The weeks that bookend Independence Day are often quieter times in the CPA world, but not this year. Minnesota announced conformity to federal tax treatment on various pandemic programs, and the IRS reported historic call volume and a current backlog of 35 million tax filings waiting to be processed.
We shared in the frustration felt by many this filing season regarding the uncertainty of a multitude of tax issues. We hope that you find our commentary below a helpful resource as you enjoy the summer months. (note: this memo contains state tax rules unique to Minnesota, where the majority of our clients reside).
Paycheck Protection Program (“PPP”) Loans – Business and individual clients that received forgiveness of a PPP loan in 2020 likely reported MN state tax income on the debt forgiveness (if the 2020 tax return has been filed). If so, Minnesota will refund this money automatically in most cases (timing of the refund TBD). If you received (or plan to receive) PPP forgiveness in 2021 on either a first and/or second draw, we can now say with certainty that there will be no federal or state tax impact as a result of a forgiven PPP loan!
Unemployment Compensation – Taxpayers that reported adjusted gross income of less than $150,000 in 2020 will not be subject to Minnesota state taxes on the first $10,200 of unemployment benefits (per person, if filing jointly). If you already filed your 2020 taxes and reported unemployment compensation as income, this money will be automatically refunded to you (timing of the refund TBD).
EIDL Advance Grant – Businesses and independent contractors/sole proprietors that received an Economic Injury Disaster Loan Advance Grant (NOT the EIDL loan) in 2020 will not be subject to Minnesota state taxes on the grant proceeds. Again, if the grant was reported as income on a 2020 tax return, refunds will be sent automatically in most cases (timing of the refund TBD). These grants were typically made to businesses in an amount equal to $1,000 per employee, capped at $10,000 (i.e. 10 employees).
Note for 2021: the Minnesota state tax impact for EIDL Advance Grants or Target Advances received in 2021 is not yet determined. However, proceeds will be tax free at the federal level per the IRS.
SBA Debt Relief Payments – businesses with certain SBA loans (7a, 504 and microloans) received a benefit of up to six months of principal and interest payments made on their behalf by the SBA in 2020. These debt relief payments in 2020 are not taxable by MN and any taxpayers who already paid state tax on this debt forgiveness will be refunded the associated tax paid (timing of the refund TBD).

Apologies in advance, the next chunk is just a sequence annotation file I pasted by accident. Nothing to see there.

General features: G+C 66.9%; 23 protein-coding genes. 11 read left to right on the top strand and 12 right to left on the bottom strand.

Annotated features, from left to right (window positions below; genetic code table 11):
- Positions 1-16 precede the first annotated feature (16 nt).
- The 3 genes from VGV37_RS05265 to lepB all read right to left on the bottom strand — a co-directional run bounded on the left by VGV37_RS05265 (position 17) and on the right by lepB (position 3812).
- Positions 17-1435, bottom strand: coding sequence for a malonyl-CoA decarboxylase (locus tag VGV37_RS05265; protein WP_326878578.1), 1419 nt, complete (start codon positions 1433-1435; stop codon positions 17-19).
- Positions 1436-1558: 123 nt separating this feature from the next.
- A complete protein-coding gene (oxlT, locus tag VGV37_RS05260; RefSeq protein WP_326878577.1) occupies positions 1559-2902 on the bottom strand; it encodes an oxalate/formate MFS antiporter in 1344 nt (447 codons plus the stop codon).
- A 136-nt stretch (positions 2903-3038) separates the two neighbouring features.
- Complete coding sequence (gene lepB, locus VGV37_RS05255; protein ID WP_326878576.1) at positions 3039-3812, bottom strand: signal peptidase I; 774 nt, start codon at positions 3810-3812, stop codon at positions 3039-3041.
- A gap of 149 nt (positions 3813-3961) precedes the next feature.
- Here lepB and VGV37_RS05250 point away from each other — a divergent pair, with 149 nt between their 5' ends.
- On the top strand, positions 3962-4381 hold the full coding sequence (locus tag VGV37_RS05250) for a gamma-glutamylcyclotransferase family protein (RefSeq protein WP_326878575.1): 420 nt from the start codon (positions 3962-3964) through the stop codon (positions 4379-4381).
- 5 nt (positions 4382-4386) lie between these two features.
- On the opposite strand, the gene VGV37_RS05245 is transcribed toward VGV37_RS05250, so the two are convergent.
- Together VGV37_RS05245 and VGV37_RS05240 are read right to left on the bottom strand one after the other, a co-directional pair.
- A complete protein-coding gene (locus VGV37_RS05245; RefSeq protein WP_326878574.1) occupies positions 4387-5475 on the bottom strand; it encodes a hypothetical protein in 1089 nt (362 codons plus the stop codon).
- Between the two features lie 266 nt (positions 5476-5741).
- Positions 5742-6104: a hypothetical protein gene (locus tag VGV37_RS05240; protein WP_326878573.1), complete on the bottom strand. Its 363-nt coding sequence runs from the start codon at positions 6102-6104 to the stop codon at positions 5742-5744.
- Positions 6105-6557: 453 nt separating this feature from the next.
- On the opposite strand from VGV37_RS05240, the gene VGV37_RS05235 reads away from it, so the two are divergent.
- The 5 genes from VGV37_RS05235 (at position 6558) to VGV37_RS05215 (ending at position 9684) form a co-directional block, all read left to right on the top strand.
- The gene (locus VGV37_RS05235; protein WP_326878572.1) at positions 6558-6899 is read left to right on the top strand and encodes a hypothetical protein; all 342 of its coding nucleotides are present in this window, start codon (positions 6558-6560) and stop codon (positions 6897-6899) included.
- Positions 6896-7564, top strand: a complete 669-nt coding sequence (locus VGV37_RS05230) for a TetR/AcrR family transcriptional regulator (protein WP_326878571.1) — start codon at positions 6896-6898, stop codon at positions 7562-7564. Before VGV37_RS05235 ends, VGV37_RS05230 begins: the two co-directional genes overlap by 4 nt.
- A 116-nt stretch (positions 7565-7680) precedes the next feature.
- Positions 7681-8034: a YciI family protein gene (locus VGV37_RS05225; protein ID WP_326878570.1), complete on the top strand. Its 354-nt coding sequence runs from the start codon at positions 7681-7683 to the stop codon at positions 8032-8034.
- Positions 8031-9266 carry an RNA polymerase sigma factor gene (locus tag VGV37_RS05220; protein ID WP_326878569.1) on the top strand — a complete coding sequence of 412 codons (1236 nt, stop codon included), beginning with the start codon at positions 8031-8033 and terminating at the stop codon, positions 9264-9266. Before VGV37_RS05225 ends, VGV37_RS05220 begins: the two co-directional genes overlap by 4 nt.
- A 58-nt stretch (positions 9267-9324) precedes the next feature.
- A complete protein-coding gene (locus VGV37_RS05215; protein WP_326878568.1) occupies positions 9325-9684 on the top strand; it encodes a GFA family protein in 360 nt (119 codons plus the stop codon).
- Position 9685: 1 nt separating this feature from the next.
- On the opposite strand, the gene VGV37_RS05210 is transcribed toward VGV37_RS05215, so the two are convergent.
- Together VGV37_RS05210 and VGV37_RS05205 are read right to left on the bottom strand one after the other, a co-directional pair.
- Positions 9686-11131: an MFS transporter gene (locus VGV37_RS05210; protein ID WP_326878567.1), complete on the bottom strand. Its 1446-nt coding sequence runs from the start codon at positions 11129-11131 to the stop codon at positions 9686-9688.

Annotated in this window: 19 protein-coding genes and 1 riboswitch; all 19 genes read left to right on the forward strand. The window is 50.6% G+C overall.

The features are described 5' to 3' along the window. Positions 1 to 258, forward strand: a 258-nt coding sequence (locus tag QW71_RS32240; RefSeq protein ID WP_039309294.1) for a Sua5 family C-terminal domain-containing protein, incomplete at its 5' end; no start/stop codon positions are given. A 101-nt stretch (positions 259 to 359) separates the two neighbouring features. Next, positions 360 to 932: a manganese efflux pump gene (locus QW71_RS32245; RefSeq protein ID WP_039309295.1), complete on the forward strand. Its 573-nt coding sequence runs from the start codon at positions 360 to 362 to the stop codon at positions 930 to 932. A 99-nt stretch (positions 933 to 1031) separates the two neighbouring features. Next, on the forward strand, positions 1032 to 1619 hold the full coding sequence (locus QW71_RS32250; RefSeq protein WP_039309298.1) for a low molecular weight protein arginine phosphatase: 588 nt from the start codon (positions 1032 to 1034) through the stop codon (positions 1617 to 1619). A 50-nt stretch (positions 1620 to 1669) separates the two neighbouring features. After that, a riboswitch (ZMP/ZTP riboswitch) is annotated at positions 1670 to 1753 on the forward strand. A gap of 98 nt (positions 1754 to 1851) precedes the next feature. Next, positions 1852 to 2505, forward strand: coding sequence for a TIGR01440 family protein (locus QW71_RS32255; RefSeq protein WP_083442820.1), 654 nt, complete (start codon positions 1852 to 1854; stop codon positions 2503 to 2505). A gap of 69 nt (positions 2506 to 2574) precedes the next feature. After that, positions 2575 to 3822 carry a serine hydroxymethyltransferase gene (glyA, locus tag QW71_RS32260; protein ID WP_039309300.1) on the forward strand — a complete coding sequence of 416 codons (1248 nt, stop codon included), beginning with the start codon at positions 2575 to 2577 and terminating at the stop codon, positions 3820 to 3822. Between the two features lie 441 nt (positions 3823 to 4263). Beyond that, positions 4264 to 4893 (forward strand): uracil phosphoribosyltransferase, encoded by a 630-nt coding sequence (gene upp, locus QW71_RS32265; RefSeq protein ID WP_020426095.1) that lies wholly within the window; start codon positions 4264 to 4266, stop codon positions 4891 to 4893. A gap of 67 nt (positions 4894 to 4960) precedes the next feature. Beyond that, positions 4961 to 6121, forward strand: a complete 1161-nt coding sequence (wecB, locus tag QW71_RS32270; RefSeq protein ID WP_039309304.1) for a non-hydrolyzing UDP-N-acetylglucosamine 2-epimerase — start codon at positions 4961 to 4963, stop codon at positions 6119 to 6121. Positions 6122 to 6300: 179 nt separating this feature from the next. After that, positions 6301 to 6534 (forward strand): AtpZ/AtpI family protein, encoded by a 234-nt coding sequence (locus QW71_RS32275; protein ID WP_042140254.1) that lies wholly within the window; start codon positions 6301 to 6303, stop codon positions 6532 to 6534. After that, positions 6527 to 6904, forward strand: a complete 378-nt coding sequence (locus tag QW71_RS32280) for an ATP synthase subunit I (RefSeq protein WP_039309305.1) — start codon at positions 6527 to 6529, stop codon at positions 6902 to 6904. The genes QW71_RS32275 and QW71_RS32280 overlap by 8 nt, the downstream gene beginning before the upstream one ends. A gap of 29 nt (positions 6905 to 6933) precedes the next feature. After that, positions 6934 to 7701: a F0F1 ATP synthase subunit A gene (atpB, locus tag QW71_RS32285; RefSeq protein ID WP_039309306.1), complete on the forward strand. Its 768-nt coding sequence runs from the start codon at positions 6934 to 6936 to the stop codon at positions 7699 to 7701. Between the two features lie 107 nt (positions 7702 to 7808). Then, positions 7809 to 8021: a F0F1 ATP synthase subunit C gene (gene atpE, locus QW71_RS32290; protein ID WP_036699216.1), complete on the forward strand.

Note for 2021: the Minnesota state tax impact for debt relief payments made by the SBA on behalf of certain government loan holders in 2021 is not yet determined. However, these debt relief payments will be tax free at the federal level per the IRS.
Retirement Plan Distributions – Taxpayers that took emergency distributions from a qualified retirement account (i.e. 401k or IRA) in 2020 are now allowed to spread the Minnesota state tax impact associated with the distribution evenly over a 3-year period to align with the federal treatment. Please note that a return of these distributions to the qualified account before the 3-year period ends will allow the taxpayer to recoup any tax liability paid.
IRS Processing Delays – Taxpayers receiving IRS notices in the mail or anxiously awaiting 2020 tax refunds are not alone. The IRS is reporting a current backlog four times greater than normal. The reported processing delays are due to tax law changes relating to the pandemic, requiring manual/additional review of more filings. It is expected that the delays may last into the fall, holding up refunds and creating errant notices longer than ever before.
If you are waiting for a refund, or have received a written notice from the IRS regarding an issue with your taxes, there is not necessarily an immediate cause for concern. Congress is well aware of the current issues at the IRS and has expressed intent to mandate flexibility and reasonableness regarding delays and filing issues stemming from the pandemic. Additionally, you can check the status of a refund using the IRS website tool “Where’s My Refund” by visiting www.irs.gov/refunds.